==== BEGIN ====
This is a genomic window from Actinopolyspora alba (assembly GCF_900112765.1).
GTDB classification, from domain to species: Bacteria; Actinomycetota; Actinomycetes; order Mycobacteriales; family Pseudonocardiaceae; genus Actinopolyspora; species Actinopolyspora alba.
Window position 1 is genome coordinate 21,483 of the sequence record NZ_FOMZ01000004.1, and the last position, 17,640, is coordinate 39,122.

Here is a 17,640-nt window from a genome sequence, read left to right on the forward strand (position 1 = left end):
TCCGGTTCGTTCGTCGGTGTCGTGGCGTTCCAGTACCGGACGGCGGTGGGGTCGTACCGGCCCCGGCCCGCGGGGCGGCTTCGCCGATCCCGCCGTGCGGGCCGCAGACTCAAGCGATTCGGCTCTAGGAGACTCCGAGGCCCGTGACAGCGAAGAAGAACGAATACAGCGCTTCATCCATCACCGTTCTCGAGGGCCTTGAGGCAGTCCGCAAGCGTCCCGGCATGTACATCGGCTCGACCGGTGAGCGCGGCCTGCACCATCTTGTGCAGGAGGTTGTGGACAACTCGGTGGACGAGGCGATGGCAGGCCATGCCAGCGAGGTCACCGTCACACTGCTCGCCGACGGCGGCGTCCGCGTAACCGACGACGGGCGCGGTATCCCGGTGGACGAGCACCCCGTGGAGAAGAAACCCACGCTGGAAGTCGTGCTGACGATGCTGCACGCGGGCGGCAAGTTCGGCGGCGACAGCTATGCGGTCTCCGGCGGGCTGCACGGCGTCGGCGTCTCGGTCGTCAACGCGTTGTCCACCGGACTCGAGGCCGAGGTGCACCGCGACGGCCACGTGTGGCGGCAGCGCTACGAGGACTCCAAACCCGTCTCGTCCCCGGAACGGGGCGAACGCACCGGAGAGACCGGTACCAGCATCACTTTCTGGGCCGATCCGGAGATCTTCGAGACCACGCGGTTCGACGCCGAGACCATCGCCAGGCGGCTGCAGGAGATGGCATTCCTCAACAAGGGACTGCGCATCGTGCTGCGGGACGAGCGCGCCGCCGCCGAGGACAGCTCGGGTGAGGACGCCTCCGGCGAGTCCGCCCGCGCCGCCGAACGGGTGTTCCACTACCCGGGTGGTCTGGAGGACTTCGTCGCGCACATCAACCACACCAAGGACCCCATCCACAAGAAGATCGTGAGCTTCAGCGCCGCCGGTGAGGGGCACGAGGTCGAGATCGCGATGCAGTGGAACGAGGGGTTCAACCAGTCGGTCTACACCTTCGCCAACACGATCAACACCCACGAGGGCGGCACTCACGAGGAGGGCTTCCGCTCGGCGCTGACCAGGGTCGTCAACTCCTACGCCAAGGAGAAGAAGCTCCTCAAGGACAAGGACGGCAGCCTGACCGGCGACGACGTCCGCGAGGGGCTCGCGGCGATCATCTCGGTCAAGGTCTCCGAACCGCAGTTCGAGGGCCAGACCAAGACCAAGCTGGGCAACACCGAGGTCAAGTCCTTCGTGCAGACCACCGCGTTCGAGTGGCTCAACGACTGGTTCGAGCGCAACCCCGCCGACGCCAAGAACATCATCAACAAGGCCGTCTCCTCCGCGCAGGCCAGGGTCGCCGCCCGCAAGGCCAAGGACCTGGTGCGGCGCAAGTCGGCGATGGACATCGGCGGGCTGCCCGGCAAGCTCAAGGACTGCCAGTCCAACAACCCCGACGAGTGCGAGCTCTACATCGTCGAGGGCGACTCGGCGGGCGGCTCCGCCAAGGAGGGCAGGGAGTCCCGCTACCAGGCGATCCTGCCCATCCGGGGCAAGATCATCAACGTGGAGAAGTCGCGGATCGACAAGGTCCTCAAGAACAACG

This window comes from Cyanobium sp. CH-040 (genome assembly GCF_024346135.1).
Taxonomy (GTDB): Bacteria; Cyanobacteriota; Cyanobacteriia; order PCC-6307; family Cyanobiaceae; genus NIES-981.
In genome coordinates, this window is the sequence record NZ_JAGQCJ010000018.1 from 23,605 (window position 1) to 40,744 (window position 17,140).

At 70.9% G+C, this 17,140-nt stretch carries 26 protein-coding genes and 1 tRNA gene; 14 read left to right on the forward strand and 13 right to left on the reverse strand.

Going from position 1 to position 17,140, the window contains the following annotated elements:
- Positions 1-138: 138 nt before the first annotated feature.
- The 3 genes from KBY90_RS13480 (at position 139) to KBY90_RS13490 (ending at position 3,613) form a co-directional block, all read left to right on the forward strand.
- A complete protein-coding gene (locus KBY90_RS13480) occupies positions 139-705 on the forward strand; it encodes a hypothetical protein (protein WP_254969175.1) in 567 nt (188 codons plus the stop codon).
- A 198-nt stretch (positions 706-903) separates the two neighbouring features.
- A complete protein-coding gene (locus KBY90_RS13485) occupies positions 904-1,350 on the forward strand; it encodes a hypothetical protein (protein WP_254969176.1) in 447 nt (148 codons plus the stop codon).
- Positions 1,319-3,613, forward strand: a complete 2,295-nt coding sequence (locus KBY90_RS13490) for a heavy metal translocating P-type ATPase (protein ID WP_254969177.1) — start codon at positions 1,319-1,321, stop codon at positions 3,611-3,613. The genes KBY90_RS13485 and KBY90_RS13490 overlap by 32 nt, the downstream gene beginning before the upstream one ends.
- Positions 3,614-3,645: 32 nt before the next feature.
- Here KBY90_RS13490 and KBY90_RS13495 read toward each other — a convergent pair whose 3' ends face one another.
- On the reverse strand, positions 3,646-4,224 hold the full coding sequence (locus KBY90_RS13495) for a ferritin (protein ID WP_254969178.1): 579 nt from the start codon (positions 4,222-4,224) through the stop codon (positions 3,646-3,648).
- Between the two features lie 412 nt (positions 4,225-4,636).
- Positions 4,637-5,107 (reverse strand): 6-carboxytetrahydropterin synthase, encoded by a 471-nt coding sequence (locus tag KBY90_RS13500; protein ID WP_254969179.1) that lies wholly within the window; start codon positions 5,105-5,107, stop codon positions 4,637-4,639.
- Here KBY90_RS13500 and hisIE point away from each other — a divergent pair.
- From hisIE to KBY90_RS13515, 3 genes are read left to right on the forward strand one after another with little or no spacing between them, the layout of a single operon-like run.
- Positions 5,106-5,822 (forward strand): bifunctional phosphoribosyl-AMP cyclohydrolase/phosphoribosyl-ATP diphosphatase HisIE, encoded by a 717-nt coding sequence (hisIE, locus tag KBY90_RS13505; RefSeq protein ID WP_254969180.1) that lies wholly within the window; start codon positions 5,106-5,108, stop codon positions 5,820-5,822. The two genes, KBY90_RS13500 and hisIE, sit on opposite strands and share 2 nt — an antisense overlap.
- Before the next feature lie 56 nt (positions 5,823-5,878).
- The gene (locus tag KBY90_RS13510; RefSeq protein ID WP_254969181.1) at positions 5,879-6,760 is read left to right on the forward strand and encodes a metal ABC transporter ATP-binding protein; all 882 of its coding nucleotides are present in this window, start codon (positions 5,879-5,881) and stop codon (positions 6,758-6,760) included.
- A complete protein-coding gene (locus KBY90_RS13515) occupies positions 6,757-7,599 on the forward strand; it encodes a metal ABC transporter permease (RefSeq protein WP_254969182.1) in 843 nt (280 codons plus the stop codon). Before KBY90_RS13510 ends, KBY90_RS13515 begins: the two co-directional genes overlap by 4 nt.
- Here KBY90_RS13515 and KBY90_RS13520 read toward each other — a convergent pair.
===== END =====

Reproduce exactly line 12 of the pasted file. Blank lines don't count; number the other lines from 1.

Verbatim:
- The 3 genes from KBY90_RS13480 (at position 139) to KBY90_RS13490 (ending at position 3,613) form a co-directional block, all read left to right on the forward strand.